Kerry Dooley Young
June 28, 2021
Federal lawmakers from both parties are seeking to end copays for vaccines for people enrolled in Medicare Part D pharmacy plans, intending to expand the use of these medicines.
In the House, 20 Democrats and 10 Republicans have signed on as co-sponsors to the Protecting Seniors Through Immunization Act of 2021 (HR 1978), introduced in March by Rep. Ann Kuster (D-NH). The companion Senate measure (S 912) has the backing of two Democrats and two Republicans. This legislation would end copays in Medicare Part D plans for vaccines recommended for adults by the CDC's Advisory Committee on Immunization Practices.
Older Americans too often forgo vaccines due to "sticker shock" of copays charged for them, L.J. Tan, PhD, the chief strategy officer of the Immunization Action Coalition, told House lawmakers at a recent hearing.
Many people enrolled in Medicare get reminders about getting vaccines from their own adult children, who are in private insurance plans and don't have copays. But when older people enrolled in Medicare Part D plans request these same vaccines, such as shots to prevent shingles at their pharmacy, they may be faced with costly copay demands, Tan said.
"They turn away and say, `You know I can't afford that right now because I'm on fixed income,'" Tan told the House Energy and Commerce Committee's health panel at a June 15 hearing about expanding access to vaccines.
He cited research by the consulting firm Avalere that indicates the average vaccine copayment was $47, though the maximum copayment is as high as $100. Funding for the Immunization Action Coalition comes from the CDC as well as sources including pharmaceutical companies, health plans, hospitals, and foundations, according to the group's website.
The bill also calls for providing senior citizens with more clear information about vaccine coverage through the Medicare & You handbook. There's confusion among doctors and patients now about which vaccines are covered by Part B and which fall under Part D. There is no copay for shots covered by Part B, such as the COVID-19 vaccine and flu shots. But there can be ones charged for those covered by Part D, such as the shingles shot.
Drugmakers vs Insurers
There is wide support for the pending legislation to end Medicare Part D from medical and patient groups and drugmakers. The American Academy of Family Physicians and the Infectious Diseases Society of America were among the about 40 organizations that signed a March 15 letter in support of the House bill. Other signers of this letter, organized by the Adult Vaccine Access Coalition, included vaccine makers such as Pfizer, GlaxoSmithKline, and Sanofi, and the Biotechnology Innovation Organization.
But insurers take a different stance on this issue.
America's Health Insurance Plans (AHIP) submitted a letter to the House Energy and Commerce health subcommittee about the House bill. In it, the insurers' group argued that the Protecting Seniors Through Immunization Act would trigger an increase in costs of providing health care to U.S. seniors.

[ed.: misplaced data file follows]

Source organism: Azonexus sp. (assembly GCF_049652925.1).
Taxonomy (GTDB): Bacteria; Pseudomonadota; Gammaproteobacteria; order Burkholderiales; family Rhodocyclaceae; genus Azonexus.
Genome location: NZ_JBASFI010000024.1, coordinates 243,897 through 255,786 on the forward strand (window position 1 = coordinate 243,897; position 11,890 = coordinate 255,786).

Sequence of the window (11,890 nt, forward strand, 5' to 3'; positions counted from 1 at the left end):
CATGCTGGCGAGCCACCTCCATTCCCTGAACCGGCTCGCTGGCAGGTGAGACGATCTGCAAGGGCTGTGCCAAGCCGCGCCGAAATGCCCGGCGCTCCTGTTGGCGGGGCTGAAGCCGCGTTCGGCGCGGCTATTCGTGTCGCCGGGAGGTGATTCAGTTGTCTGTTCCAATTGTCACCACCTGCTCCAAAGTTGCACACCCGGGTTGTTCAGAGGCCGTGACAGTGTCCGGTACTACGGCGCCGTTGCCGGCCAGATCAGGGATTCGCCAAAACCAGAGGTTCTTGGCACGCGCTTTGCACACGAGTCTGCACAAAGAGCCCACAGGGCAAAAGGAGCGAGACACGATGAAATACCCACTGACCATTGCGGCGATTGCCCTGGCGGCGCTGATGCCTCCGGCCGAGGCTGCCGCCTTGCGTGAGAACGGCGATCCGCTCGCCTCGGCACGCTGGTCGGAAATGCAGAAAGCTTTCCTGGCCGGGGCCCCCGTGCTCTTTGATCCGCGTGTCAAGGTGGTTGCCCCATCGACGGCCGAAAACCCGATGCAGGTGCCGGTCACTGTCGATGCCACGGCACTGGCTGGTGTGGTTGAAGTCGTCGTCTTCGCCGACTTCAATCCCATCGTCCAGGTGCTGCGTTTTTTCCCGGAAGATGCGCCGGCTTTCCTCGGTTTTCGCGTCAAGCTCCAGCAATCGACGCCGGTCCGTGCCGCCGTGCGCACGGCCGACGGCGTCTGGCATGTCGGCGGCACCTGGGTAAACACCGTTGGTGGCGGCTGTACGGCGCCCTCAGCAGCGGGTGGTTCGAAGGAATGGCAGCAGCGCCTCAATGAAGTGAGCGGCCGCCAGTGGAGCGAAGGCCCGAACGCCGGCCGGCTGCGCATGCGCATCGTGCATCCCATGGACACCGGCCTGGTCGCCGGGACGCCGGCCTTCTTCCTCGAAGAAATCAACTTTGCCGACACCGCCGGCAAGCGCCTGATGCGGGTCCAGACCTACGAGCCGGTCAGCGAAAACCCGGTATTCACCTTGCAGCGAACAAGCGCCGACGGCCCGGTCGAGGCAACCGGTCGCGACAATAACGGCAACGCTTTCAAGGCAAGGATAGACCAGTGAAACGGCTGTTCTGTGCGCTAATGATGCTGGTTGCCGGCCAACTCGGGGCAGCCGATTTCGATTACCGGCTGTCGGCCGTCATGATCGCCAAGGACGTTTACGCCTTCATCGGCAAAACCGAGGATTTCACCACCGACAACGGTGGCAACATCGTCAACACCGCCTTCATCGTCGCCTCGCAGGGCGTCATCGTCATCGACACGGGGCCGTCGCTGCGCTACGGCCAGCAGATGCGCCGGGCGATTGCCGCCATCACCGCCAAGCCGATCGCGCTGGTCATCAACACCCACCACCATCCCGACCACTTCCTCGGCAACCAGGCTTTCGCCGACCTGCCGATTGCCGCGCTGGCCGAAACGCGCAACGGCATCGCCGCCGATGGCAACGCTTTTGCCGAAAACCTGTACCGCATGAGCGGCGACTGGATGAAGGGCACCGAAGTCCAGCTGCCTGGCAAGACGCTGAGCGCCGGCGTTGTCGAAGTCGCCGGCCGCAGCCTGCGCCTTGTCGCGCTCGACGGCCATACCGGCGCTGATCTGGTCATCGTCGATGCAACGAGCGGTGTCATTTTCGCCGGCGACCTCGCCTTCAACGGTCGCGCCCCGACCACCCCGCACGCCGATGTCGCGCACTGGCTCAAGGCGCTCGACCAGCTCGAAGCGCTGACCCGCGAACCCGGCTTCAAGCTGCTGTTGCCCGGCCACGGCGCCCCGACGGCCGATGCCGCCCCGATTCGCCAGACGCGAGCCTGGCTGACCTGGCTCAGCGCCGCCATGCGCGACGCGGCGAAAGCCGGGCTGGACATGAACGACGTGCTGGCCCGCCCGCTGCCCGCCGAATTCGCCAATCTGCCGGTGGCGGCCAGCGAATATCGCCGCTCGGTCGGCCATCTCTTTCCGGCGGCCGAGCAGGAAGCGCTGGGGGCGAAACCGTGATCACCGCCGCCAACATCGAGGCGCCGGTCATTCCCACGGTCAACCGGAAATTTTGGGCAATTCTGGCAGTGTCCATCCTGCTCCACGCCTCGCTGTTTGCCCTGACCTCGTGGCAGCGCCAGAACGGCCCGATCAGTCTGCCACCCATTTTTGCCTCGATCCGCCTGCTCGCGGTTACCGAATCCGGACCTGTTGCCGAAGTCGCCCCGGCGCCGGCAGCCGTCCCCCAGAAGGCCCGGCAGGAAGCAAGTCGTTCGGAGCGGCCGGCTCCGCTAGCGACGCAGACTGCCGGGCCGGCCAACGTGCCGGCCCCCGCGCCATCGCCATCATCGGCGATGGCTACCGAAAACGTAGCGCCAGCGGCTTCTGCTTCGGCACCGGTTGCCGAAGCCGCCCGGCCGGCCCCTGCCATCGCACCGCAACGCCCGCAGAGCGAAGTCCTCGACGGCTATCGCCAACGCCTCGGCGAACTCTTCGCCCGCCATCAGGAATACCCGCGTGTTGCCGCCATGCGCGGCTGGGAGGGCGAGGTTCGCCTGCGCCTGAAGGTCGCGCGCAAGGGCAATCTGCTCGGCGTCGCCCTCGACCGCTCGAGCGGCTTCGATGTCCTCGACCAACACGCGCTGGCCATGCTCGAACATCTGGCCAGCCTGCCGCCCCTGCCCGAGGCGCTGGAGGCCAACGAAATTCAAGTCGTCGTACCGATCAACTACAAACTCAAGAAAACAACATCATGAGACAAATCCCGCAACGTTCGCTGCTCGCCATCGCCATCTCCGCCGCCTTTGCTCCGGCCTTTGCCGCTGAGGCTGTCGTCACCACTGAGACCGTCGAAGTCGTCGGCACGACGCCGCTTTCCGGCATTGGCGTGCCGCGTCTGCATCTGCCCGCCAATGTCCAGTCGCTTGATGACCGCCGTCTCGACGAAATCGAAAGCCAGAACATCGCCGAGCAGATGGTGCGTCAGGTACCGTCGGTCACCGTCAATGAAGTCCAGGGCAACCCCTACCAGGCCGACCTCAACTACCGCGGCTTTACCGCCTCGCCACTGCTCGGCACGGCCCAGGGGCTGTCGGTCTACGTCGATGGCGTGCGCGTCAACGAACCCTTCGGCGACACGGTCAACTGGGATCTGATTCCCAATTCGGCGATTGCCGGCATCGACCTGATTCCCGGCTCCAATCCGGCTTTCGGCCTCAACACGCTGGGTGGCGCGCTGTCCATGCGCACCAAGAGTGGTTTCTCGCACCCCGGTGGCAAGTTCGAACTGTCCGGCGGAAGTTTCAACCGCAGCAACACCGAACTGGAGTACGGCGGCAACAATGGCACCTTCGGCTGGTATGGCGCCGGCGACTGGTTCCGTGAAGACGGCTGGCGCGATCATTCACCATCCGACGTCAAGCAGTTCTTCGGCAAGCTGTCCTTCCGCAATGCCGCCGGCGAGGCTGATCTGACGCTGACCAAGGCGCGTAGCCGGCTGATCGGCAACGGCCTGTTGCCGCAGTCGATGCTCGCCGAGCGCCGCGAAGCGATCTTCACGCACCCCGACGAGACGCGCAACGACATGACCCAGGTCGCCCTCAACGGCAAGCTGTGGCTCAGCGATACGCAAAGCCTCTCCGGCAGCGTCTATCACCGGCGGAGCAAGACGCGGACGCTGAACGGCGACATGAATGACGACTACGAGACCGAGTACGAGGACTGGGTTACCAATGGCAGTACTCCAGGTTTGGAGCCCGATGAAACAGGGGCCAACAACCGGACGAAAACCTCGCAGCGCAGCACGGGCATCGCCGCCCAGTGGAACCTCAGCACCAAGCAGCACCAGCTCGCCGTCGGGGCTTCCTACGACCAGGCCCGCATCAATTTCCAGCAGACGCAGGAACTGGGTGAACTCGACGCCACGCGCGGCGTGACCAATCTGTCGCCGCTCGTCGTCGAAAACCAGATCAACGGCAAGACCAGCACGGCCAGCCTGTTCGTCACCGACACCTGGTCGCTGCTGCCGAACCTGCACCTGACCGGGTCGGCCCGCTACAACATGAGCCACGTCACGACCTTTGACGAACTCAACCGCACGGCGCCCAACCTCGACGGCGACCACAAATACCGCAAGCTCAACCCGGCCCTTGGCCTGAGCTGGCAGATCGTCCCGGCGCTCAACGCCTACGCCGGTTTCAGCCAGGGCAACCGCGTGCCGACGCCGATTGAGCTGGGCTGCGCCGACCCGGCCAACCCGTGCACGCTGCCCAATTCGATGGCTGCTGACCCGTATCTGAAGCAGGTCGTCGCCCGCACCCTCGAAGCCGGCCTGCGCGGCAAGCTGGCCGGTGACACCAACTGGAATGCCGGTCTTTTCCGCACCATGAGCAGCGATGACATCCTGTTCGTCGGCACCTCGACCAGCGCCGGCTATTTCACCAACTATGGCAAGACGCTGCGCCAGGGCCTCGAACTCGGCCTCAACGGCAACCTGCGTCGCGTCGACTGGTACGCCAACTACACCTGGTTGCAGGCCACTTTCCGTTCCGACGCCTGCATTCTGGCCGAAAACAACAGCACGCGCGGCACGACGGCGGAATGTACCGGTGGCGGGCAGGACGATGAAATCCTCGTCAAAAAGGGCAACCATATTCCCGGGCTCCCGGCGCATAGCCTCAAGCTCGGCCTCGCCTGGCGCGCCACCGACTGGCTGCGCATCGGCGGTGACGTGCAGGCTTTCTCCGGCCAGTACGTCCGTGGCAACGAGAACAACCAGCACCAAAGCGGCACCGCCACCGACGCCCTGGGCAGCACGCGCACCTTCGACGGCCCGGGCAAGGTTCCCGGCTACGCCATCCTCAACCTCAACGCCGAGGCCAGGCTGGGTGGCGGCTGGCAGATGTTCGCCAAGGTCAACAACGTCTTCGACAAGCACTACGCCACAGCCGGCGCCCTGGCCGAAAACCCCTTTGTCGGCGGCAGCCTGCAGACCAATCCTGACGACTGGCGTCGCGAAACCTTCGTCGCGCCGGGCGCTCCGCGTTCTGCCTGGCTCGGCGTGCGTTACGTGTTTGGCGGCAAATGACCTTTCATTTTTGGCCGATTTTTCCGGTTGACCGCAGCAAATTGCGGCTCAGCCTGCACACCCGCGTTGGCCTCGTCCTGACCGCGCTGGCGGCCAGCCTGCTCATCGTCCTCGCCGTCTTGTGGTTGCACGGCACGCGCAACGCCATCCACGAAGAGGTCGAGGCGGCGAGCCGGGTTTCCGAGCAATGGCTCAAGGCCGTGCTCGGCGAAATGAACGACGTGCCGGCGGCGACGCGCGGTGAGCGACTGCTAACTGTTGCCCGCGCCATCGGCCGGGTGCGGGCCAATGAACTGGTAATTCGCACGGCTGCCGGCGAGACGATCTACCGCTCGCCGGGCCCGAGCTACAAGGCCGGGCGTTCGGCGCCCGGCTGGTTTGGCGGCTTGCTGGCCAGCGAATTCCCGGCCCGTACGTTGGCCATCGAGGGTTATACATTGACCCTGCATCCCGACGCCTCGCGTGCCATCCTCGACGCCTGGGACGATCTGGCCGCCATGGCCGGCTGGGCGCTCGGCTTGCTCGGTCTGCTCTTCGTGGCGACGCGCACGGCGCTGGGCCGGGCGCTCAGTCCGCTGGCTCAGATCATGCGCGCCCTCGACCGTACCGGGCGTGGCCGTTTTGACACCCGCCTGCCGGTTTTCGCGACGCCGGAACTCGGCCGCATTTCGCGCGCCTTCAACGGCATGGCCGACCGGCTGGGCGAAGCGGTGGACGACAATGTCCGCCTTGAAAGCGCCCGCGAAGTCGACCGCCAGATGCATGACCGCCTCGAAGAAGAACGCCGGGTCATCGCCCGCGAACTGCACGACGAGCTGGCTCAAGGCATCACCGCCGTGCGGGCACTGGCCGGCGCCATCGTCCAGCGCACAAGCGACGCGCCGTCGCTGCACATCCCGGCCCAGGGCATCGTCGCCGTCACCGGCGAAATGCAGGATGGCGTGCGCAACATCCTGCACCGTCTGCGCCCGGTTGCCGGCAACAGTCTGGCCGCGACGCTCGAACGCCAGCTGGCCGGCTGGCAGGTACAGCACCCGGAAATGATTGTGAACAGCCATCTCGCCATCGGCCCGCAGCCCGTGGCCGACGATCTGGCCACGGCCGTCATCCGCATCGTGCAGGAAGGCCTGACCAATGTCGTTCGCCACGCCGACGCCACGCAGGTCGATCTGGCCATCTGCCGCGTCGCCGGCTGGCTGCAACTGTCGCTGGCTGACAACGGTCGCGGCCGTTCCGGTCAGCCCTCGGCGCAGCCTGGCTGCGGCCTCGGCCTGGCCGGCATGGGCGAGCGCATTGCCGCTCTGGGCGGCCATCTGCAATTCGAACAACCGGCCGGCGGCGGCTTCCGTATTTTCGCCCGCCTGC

"We have serious concerns that H.R. 1978 includes no mechanism to protect patients from unilateral drug price increases," Matthew Eyles, chief executive officer of AHIP, wrote in the letter. "Drug manufacturers have sole control over drug pricing and increasing list prices."
The Protecting Seniors Through Immunization Act, as it is currently written, "would embolden vaccine manufacturers to raise prices without limits," he wrote. This could lead to higher Part D premiums for all seniors, while raising the cost for taxpayers.
Switch to Part B?
An influential federal panel this month suggested a different approach for expanding the use of vaccines among senior citizens.
The Medicare Payment Advisory Commission (MedPAC) included a chapter on vaccine policy in its June report to Congress. In it, MedPAC noted that Congress placed coverage of COVID-19 shots under Medicare Part B. The panel recommended that Congress move all preventive vaccine coverage to Part B, sparing people enrolled in Medicare from out-of-pocket costs for these medicines.
In 2007, MedPAC had recommended that Medicare vaccine coverage be moved to the Part B program. The Part D program then had only recently been implemented. Doctors then were concerned that the out-of-pocket cost for vaccines covered by Part D would discourage older patients from seeking the right preventive care, MedPAC wrote.
MedPAC noted that paying for the Shingrix vaccine, in particular, has been a challenge for people enrolled in Medicare who don't qualify for financial assistance. Shingrix has a median out-of-pocket cost of about $50 per dose and requires two doses given a few months apart, the panel said.
MedPAC also noted that more people are enrolled in Medicare Part B (57.3 million) than in Part D (48.8 million), which means a switch in vaccine coverage could expand access to these medicines. And the commission noted that a "wide variety of health care providers (e.g., hospitals, physician clinics, dialysis facilities) bill Medicare under Part B, offering more settings where beneficiaries can receive vaccines than under Part D."